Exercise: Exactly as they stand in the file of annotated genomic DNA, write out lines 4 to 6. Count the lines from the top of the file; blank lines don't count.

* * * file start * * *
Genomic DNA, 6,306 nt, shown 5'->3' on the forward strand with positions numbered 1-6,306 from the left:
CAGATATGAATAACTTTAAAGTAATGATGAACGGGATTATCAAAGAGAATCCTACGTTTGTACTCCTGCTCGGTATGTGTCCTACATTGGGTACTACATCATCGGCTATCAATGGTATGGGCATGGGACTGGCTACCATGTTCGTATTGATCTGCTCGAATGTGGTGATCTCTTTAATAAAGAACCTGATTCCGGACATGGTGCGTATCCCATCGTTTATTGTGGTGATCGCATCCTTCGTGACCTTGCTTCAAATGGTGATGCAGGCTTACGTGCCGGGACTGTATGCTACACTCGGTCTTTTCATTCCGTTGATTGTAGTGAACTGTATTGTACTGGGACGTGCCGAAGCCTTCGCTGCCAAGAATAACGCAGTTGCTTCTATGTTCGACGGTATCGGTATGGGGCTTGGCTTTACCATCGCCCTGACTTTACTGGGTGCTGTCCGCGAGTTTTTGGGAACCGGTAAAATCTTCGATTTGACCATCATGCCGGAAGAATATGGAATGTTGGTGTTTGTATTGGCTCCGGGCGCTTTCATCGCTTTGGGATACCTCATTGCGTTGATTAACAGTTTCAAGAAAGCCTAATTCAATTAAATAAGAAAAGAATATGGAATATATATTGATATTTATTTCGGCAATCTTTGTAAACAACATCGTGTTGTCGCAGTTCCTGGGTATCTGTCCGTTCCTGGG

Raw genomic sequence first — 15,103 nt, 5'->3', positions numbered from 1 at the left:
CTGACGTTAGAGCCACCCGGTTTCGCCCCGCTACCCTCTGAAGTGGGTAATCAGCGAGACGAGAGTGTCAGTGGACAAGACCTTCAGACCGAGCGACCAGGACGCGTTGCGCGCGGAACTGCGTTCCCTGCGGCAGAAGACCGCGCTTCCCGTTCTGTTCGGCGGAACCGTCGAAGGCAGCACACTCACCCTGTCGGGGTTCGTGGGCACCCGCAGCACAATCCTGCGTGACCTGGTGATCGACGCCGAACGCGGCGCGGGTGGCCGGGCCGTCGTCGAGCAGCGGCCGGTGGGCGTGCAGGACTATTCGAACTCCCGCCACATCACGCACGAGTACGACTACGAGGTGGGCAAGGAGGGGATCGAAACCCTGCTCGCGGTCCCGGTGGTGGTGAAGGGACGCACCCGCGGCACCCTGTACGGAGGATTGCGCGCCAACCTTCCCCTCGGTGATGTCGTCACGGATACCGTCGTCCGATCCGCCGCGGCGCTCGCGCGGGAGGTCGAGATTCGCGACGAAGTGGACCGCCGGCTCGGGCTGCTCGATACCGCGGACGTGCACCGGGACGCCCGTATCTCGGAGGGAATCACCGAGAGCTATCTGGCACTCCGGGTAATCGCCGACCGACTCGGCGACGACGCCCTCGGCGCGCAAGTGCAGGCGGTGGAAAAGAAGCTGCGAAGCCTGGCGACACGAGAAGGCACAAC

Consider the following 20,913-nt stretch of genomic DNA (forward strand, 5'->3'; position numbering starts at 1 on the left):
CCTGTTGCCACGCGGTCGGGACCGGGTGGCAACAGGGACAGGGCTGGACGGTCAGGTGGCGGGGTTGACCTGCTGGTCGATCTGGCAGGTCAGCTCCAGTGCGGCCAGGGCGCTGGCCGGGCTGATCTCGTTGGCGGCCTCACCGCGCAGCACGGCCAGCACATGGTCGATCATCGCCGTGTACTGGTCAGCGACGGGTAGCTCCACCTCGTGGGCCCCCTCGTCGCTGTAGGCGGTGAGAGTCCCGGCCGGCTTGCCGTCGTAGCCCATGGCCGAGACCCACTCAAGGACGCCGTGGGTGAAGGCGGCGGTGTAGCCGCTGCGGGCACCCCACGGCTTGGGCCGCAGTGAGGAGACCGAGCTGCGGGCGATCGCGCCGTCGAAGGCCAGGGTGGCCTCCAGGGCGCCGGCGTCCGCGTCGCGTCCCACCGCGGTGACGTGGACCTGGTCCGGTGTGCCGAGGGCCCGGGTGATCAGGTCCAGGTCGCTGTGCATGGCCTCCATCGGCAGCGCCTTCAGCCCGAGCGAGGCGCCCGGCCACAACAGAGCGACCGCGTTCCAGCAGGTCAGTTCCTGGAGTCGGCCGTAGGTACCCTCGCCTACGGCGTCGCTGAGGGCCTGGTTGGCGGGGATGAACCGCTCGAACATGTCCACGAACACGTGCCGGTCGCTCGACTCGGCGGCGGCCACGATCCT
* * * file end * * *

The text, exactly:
CTGACGTTAGAGCCACCCGGTTTCGCCCCGCTACCCTCTGAAGTGGGTAATCAGCGAGACGAGAGTGTCAGTGGACAAGACCTTCAGACCGAGCGACCAGGACGCGTTGCGCGCGGAACTGCGTTCCCTGCGGCAGAAGACCGCGCTTCCCGTTCTGTTCGGCGGAACCGTCGAAGGCAGCACACTCACCCTGTCGGGGTTCGTGGGCACCCGCAGCACAATCCTGCGTGACCTGGTGATCGACGCCGAACGCGGCGCGGGTGGCCGGGCCGTCGTCGAGCAGCGGCCGGTGGGCGTGCAGGACTATTCGAACTCCCGCCACATCACGCACGAGTACGACTACGAGGTGGGCAAGGAGGGGATCGAAACCCTGCTCGCGGTCCCGGTGGTGGTGAAGGGACGCACCCGCGGCACCCTGTACGGAGGATTGCGCGCCAACCTTCCCCTCGGTGATGTCGTCACGGATACCGTCGTCCGATCCGCCGCGGCGCTCGCGCGGGAGGTCGAGATTCGCGACGAAGTGGACCGCCGGCTCGGGCTGCTCGATACCGCGGACGTGCACCGGGACGCCCGTATCTCGGAGGGAATCACCGAGAGCTATCTGGCACTCCGGGTAATCGCCGACCGACTCGGCGACGACGCCCTCGGCGCGCAAGTGCAGGCGGTGGAAAAGAAGCTGCGAAGCCTGGCGACACGAGAAGGCACAAC

Consider the following 20,913-nt stretch of genomic DNA (forward strand, 5'->3'; position numbering starts at 1 on the left):
CCTGTTGCCACGCGGTCGGGACCGGGTGGCAACAGGGACAGGGCTGGACGGTCAGGTGGCGGGGTTGACCTGCTGGTCGATCTGGCAGGTCAGCTCCAGTGCGGCCAGGGCGCTGGCCGGGCTGATCTCGTTGGCGGCCTCACCGCGCAGCACGGCCAGCACATGGTCGATCATCGCCGTGTACTGGTCAGCGACGGGTAGCTCCACCTCGTGGGCCCCCTCGTCGCTGTAGGCGGTGAGAGTCCCGGCCGGCTTGCCGTCGTAGCCCATGGCCGAGACCCACTCAAGGACGCCGTGGGTGAAGGCGGCGGTGTAGCCGCTGCGGGCACCCCACGGCTTGGGCCGCAGTGAGGAGACCGAGCTGCGGGCGATCGCGCCGTCGAAGGCCAGGGTGGCCTCCAGGGCGCCGGCGTCCGCGTCGCGTCCCACCGCGGTGACGTGGACCTGGTCCGGTGTGCCGAGGGCCCGGGTGATCAGGTCCAGGTCGCTGTGCATGGCCTCCATCGGCAGCGCCTTCAGCCCGAGCGAGGCGCCCGGCCACAACAGAGCGACCGCGTTCCAGCAGGTCAGTTCCTGGAGTCGGCCGTAGGTACCCTCGCCTACGGCGTCGCTGAGGGCCTGGTTGGCGGGGATGAACCGCTCGAACATGTCCACGAACACGTGCCGGTCGCTCGACTCGGCGGCGGCCACGATCCT